Senior Rachel Rodriguez, who is half-Hawaiian and half-Mexican, said hearing microagressive comments directed at her makes her feel self-conscious about her appearance.
Rodriguez said it is common for people to ask her where she is from and comment that she is racially ambiguous.
“I feel that people often believe they need to relate to me through my racial background,” Rodriguez said.
She said she does not feel oppressed by this language as she understands these comments stem from ignorance and curiosity.
While attending high school in Upstate New York, Rodriguez said she often got questioned about her race as mixed-race people were not common.
She said she remembers when a history teacher asked about her personal impression on the annexation of Hawaii in front of the whole class after learning she was from Hawaii.
Rodriguez said she often feels like a token of Hawaiian culture as a member of the underrepresented group. She said she feels like people feel obligated to show interest in her racial background in a perfunctory effort to make her feel included.
After growing up in a military family and constantly meeting new people, Rodriguez said she got used to people asking her these types of questions. She said many of her friends who are racially mixed have experienced similar situations.
Rodriguez said she has experienced a slow accumulation of microaggressions, starting from childhood and over a lifetime, making it feel common in her life.
However, there are critics who disagree with the use of the term “microagressions.” In an article by The Atlantic, Conor Friedersdorf writes that critics believe the term “microagressions” is often inapt. He wrote, “‘What country are you from?’ is unfortunate even as it is unaggressive.”
In addition, he said critics believe reporting microaggressions to college authorities empowers administrators to gain greater control over campus life. They argue monitoring speech deprives students of the ability to learn how to coexist without adult supervision or intervention.
The use of microagressions on college campuses have become a popular topic of discussion. Sue wrote that microaggressions are particularly common among the educated and affluent populations of American colleges and universities.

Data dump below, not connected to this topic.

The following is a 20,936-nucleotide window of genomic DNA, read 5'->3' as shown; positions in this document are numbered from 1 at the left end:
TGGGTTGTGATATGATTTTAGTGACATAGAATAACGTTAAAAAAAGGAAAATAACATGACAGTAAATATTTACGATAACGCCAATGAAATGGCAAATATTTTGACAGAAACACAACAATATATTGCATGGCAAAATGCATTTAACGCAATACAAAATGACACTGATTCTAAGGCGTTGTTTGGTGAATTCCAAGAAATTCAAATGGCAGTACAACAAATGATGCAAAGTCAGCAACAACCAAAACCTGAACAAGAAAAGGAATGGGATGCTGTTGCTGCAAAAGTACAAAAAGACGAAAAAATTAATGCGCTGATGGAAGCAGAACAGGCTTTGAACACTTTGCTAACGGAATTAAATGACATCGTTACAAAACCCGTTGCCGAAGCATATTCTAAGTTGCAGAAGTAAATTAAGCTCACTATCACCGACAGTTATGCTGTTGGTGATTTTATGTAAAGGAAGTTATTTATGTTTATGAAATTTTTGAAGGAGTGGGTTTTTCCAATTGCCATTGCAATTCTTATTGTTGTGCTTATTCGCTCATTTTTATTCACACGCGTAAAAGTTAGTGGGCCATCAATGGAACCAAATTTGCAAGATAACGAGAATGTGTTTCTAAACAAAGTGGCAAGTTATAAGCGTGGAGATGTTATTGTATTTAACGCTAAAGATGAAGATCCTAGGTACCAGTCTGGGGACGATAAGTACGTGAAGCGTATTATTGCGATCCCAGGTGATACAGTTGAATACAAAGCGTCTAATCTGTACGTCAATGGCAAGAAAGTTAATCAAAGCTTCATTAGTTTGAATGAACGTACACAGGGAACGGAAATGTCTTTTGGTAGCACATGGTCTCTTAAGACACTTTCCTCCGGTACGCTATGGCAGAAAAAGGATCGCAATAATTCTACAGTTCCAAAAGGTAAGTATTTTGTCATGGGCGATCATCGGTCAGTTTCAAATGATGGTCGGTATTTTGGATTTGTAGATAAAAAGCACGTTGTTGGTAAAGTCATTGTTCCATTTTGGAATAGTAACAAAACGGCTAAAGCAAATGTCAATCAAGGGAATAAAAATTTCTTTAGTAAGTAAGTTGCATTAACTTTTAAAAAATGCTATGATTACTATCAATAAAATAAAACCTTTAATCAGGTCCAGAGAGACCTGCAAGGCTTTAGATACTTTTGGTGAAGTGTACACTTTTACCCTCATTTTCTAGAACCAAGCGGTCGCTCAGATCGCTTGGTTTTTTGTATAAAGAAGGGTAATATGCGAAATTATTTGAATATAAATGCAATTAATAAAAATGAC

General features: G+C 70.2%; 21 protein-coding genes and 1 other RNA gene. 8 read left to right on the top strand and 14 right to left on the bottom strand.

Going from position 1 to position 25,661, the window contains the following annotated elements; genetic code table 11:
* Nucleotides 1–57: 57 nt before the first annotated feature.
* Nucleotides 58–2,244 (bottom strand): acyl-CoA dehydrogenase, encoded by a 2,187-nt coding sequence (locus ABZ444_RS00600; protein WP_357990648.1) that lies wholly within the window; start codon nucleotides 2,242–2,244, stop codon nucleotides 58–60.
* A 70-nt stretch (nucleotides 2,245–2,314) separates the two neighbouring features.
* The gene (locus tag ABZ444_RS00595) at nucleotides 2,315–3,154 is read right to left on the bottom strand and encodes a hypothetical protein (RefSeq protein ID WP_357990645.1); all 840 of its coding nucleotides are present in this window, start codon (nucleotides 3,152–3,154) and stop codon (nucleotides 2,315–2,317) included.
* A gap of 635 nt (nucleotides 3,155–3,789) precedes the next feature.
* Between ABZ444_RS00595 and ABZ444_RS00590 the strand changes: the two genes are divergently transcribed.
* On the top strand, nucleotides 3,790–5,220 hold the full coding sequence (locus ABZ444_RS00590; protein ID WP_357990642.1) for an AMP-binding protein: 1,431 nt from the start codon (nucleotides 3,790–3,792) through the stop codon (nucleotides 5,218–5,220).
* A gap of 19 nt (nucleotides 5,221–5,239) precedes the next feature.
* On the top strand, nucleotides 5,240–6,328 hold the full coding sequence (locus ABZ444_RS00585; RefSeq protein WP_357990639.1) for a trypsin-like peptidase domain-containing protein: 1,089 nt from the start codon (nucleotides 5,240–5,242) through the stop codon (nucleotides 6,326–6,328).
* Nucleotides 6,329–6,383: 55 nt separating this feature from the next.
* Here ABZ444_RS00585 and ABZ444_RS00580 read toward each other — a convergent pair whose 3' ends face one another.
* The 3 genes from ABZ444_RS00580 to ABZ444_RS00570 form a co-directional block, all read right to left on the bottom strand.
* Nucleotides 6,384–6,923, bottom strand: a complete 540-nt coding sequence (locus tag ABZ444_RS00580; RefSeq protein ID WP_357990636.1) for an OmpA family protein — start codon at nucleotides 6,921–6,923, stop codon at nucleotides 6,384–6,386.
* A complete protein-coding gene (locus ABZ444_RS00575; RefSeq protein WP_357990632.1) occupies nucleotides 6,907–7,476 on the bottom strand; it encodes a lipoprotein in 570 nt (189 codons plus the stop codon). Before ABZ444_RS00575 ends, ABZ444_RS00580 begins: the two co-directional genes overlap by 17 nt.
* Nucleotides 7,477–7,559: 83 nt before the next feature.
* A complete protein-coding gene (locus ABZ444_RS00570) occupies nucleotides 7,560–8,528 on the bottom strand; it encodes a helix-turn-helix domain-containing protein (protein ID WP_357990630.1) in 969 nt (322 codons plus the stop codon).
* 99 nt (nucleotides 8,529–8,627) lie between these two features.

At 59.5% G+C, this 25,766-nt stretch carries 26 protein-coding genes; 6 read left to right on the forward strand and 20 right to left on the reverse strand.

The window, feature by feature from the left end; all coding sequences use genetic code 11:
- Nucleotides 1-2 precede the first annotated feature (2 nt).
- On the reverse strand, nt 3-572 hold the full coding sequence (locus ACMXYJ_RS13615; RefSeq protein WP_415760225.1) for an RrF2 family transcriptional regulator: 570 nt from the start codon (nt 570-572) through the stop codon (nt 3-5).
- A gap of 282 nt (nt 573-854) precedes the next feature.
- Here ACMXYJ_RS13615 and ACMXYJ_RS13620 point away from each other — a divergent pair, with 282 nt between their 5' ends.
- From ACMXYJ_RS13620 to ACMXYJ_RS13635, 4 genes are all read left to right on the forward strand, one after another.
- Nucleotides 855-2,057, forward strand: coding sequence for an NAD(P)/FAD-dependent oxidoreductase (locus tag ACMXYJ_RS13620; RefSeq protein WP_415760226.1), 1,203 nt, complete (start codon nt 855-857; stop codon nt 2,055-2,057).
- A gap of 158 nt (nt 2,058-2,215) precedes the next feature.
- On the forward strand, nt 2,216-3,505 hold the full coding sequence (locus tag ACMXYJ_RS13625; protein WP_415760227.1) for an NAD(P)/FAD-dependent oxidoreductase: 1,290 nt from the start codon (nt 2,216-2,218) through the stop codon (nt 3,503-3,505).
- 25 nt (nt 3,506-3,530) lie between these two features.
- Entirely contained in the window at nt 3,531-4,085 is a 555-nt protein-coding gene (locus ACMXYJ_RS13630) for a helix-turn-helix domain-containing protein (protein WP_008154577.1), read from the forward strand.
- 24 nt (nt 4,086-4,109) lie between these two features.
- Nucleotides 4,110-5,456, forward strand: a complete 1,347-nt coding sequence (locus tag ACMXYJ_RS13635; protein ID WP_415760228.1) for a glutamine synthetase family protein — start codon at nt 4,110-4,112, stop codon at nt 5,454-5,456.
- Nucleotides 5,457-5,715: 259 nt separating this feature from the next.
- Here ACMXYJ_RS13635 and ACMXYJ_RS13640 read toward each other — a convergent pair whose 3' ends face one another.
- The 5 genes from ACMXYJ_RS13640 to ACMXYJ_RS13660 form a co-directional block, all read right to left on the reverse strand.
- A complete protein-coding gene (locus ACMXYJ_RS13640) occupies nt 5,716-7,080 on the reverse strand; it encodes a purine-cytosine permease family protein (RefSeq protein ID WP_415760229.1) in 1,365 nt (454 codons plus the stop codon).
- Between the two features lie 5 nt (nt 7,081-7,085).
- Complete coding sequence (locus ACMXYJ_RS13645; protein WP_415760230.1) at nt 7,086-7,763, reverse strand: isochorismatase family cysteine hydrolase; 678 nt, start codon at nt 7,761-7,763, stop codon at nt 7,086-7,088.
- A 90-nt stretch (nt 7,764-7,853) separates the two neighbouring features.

Professor Rebecca Kim argues microagressions are amplified on college campuses as a wide group of students from many different backgrounds are put together in the same space.
“I do not think that having a more or less diverse student body will change this as I have heard these comments from people of all races,” Rosas said. “I don’t think that one group of people are making these comments.”
Rodriguez said she thinks more diversity actually subdues the effects of microaggressions as they will not realize how they come off.
“The more diverse a student body is, the more likely people will become used to seeing other races and the more common microaggression phrases will be,” Rodriguez said.
Kim said some students are advocating for a cultural competency class to add to Pepperdine’s curriculum, allowing students from different backgrounds to come together in important discussions of race.
“It’s not about changing your understanding of American racial history or relations,” Kim said. “But instead asking ‘How can I talk to you without offending you?'”
Pepperdine’s commitment to diversity stems from a Christian heritage that compels us to treat every individual equally with respect and compassion, according to the university website.
“Our faith also confirms that we are finite and therefore our knowledge is incomplete,” the website states. “It is through the inclusion and experience of others from diverse points of view that we often begin to see dimensions of truth previously unseen by us.”
Here are some resources on the topic of race and diversity on campus: